One-year results of a randomized, double-blind, active controlled trial of fluoroscopic caudal epidural injections with or without steroids in managing chronic discogenic low back pain without disc herniation or radiculitis.
Pain Physician. 2011 Jan-Feb;14(1):25-36
Authors: Manchikanti L, Cash KA, McManus CD, Pampati V, Smith HS
BACKGROUND: Lumbar radicular pain pathophysiology continues to be the subject of research and debate as discogenic pain is increasingly seen as a cause of non-specific low back pain. Among non-surgical methods used to manage chronic low back pain with or without disc herniation, epidural injections are one of the most common modalities. However, there is little evidence utilizing contemporary methodology for using epidural injections in patients with discogenic pain.
STUDY DESIGN: A randomized, double-blind, active-controlled trial.
SETTING: An interventional pain management practice, a specialty referral center, a private practice setting in the United States.
OBJECTIVES: To evaluate the effectiveness of caudal epidural injections with local anesthetic, with or without steroids, in managing chronic low back pain without disc herniation or radiculitis.
METHODS: A total of 120 patients were assigned to one of 2 groups. Group I patients received caudal epidural injections with local anesthetic (lidocaine 0.5% 10 mL); Group II patients received caudal epidural injections with 9 mL of 0.5% lidocaine mixed with 1 mL of steroid (either brand name or non-particulate betamethasone [6 mg] or methylprednisolone [40 mg]). Computer-generated randomization and random allocation sequence by simple randomization were the randomization techniques utilized.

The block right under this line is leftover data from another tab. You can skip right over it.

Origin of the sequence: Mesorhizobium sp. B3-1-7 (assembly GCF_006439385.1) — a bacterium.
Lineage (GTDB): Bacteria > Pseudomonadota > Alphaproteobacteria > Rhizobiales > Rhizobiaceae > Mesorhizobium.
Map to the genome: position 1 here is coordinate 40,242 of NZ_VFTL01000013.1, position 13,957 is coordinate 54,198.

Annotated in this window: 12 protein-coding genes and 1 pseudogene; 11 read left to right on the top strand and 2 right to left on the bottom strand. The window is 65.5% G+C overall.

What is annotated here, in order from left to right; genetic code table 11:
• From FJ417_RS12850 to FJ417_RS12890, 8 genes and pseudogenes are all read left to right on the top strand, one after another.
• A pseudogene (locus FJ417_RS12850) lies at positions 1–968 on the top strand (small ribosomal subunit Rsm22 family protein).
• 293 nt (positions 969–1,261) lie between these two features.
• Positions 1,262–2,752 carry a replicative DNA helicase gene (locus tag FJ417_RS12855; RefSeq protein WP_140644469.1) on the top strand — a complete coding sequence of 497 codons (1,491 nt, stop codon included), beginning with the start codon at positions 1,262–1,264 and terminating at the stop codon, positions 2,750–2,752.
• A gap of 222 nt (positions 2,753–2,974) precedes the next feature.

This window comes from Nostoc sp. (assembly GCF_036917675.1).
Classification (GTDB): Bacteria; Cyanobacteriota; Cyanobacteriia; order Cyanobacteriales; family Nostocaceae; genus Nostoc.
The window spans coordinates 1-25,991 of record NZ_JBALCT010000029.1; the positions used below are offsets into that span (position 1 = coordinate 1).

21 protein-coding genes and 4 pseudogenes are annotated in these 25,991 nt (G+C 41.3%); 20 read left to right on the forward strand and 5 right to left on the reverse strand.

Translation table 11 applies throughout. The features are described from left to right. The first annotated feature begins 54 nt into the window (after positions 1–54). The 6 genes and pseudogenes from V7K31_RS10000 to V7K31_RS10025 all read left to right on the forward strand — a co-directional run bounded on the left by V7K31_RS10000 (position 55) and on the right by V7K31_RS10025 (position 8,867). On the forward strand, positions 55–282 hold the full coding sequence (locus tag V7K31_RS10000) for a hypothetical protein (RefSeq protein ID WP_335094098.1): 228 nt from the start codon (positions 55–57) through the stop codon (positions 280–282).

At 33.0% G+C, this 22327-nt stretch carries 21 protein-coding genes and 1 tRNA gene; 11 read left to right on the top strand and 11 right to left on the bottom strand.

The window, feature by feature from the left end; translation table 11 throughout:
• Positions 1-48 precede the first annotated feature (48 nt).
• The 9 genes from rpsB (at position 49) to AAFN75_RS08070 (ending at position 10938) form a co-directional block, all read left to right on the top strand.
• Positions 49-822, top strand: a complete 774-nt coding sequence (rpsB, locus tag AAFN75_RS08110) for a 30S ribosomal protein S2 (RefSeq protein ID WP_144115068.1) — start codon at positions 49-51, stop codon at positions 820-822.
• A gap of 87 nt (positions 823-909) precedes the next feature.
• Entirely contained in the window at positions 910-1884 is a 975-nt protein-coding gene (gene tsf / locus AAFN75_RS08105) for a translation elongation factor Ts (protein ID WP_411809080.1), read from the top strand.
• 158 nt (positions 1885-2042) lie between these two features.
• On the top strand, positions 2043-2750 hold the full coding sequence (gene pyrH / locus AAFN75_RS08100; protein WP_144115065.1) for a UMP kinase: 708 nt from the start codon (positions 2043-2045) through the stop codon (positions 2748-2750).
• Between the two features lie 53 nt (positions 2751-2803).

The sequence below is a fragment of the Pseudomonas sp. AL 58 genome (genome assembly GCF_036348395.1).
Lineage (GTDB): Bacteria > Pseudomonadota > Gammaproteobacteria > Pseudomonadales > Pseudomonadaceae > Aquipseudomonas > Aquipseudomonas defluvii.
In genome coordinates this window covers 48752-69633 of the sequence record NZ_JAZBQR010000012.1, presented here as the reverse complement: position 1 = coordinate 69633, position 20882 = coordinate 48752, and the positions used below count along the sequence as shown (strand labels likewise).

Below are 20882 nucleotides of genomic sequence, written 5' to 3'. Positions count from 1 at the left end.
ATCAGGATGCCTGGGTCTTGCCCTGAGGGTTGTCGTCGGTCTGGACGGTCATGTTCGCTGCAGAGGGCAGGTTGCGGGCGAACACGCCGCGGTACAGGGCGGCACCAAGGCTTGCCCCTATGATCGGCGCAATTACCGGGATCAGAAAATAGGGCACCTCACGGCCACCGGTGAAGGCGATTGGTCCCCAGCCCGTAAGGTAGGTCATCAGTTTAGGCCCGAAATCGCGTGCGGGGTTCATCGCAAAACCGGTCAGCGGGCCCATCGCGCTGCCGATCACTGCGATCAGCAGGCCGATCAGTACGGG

OUTCOMES ASSESSMENT: Multiple outcome measures were utilized which included the Numeric Rating Scale (NRS), the Oswestry Disability Index 2.0 (ODI), employment status, functional status, and opioid intake at 3, 6, and 12 months post treatment. Significant pain relief and functional status improvement were described as a 50% or more reduction in scores from baseline.
RESULTS: Significant pain relief and functional status improvement were observed in 55% of the patients in Group I and 68% of the patients in Group II. In contrast, 84% of patients in Group I and 85% in Group II saw significant pain relief and functional status improvement in the successful group (62% in Group I and 68% in Group II). The average procedures per year were 3.8 ± 0.9 for Group I and 4.3 ± 0.9 for Group II. Average pain scores decreased from 8.0 ± 0.9 to 4.3 ± 1.79 for Group I and from 7.9 ± 1.0 to 3.8 ± 1.59 for Group II. There were no differences among the patients receiving one of the 3 steroids.
LIMITATIONS: The results of this study are limited by lack of a placebo group.
CONCLUSION: Caudal epidural injections with local anesthetic with or without steroids are effective in patients with chronic low back pain of discogenic origin without facet joint pain, disc herniation, and/or radiculitis.
PMID: 21267039 [PubMed – indexed for MEDLINE]